It's elementary

-April 15, 1999

Think for a minute aboutthe thousands of equations, both mathematical and conceptual, that define the natural events you harness every day in your lives as engineers. The simple ones are the first that pop into my mind, not just because their conciseness makes them easy to remember, but because they also convey a sense of elegance. I'm amazed, even decades after first learning equations such as V=IR, e=mc2 , f=ma, and c=2[pi]r, that their simplicity accurately comprehends and explains such complex real-life behavior.

This year, I heard another such equation for the first time. Theo A C M Classen, chief technology officer for Philips Semiconductors, quoted the expression Usefulness=log(Technology) in a keynote talk he gave on the need for, and ways of achieving, higher computing power in silicon. He named this equation the "Logarithmic Law of Usefulness" and also stated its inverse: Technology=exp(Usefulness).

What does this equation mean, and how does it impact your jobs? Usefulness is the perceived value of a new function, application, service, or combination of these, compared with its alternatives and measured by its daily-life importance, interfacing ease, and entertainment value. Technology, of course, comprises the circuits and algorithms youdevelop, with such metrics as Moore's Law measuring progress. How have you been so readily able to absorb exponential technology improvements, in many cases wishing for even more rapid progress?

Classen claims—and I concur—that a linear improvement in usefulness requires that you throw an exponential amount of technological advancements at the problem. He quotes a number of examples:

  • the fact that system performance improves noticeably only if you add memory in increments of 10 or 100,

  • the bandwidth required for video telephony compared with speech,

  • the usability improvements in DOS versus Windows or Office 97 versus previous application suites plotted against the greater CPU, memory, and hard-drive capabilities required to support these improvements,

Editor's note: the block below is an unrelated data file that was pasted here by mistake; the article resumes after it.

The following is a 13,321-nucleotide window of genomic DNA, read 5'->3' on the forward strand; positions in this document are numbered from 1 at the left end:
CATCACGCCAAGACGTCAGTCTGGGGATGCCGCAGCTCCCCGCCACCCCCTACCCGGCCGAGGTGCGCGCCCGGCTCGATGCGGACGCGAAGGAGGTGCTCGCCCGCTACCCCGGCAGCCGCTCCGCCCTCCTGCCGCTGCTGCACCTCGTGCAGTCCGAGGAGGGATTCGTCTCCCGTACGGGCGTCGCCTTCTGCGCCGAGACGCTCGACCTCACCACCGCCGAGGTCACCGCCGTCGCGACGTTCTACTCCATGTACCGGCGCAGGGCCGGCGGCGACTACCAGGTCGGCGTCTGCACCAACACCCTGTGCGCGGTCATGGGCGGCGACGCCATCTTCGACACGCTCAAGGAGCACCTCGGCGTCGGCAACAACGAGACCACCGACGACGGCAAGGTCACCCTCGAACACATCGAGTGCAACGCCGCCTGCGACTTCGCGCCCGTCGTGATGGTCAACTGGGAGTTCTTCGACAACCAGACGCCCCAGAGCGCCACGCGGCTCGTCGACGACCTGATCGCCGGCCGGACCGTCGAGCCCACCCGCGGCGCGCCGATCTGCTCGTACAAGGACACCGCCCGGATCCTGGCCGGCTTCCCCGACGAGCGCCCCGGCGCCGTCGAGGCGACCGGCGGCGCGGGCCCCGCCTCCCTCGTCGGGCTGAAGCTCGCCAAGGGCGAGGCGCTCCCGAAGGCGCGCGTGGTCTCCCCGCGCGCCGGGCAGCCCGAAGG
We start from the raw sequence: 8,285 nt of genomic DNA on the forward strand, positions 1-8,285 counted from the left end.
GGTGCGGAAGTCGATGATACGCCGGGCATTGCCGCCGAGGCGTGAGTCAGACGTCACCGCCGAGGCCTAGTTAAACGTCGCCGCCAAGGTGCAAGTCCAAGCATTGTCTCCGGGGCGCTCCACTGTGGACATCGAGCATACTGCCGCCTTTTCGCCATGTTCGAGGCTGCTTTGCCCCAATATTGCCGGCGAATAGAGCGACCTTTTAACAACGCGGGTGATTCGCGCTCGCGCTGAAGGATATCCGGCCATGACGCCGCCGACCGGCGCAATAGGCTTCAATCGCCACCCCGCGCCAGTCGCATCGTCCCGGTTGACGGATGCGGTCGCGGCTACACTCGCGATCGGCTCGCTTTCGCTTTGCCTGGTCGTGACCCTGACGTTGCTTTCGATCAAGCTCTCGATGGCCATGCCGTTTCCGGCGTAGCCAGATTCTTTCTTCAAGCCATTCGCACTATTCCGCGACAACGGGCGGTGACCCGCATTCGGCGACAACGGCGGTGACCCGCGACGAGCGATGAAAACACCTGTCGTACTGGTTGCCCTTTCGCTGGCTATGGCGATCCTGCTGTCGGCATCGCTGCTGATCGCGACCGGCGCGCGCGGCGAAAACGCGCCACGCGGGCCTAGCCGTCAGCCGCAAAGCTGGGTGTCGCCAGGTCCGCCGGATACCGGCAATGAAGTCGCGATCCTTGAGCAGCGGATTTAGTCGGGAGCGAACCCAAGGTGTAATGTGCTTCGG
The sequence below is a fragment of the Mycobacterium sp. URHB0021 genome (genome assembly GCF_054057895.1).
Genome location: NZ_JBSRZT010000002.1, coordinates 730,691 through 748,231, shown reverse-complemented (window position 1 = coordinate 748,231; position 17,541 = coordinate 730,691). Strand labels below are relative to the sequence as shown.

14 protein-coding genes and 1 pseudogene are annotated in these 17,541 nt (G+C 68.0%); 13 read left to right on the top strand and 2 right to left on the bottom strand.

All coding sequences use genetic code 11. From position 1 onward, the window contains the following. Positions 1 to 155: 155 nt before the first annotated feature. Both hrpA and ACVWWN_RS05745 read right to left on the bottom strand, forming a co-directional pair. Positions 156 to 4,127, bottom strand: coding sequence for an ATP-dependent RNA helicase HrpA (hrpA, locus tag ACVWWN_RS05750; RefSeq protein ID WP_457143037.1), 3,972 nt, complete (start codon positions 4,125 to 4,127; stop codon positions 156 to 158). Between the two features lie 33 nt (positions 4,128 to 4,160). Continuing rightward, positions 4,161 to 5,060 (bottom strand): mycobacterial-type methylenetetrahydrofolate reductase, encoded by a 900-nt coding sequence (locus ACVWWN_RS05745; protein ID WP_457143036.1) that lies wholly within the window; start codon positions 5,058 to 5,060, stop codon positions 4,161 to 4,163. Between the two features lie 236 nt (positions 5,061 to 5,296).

• digital versatile disks versus video CDs,

  • Global Systems for Mobile communications versus Advanced Mobile Phone Service cellular, and

  • on-screen TV menus versus TV Guide.

I see similar examples every day in my work: the greater complexity of advanced synchronous DRAMs compared with asynchronous alternatives of a few years ago; the intricate new graphics-chip architectures required to slightly increase frame rate, display resolution, or perceived image quality; and the radically evolving programmable-logic devices and design software now in the planning stages that hope to take system-on-chip integration to the next level.

Classen's Logarithmic Law of Usefulness explains why society's products have so easily consumed the exponential rate of improvement in technology over time. Its inverse explains why you'll continue to need so much technology to make substantial improvements in, for instance, highway congestion, computer-based education, the environment, and health care.

These are trends extending over years or decades. Classen's equations may be of little comfort to those of you currently between jobs or those of you whose stock portfolios have taken a dip due to a momentary "hiccup" in the NASDAQ. But I can't refute the long-term impact of the Logarithmic Law of Usefulness, and it drives home for me the reason that many people refer to the current period as the Electronic Age. It's been an unpredictable era so far, and, if Classen is right, things will get only more exciting. Hang on and enjoy the ride.

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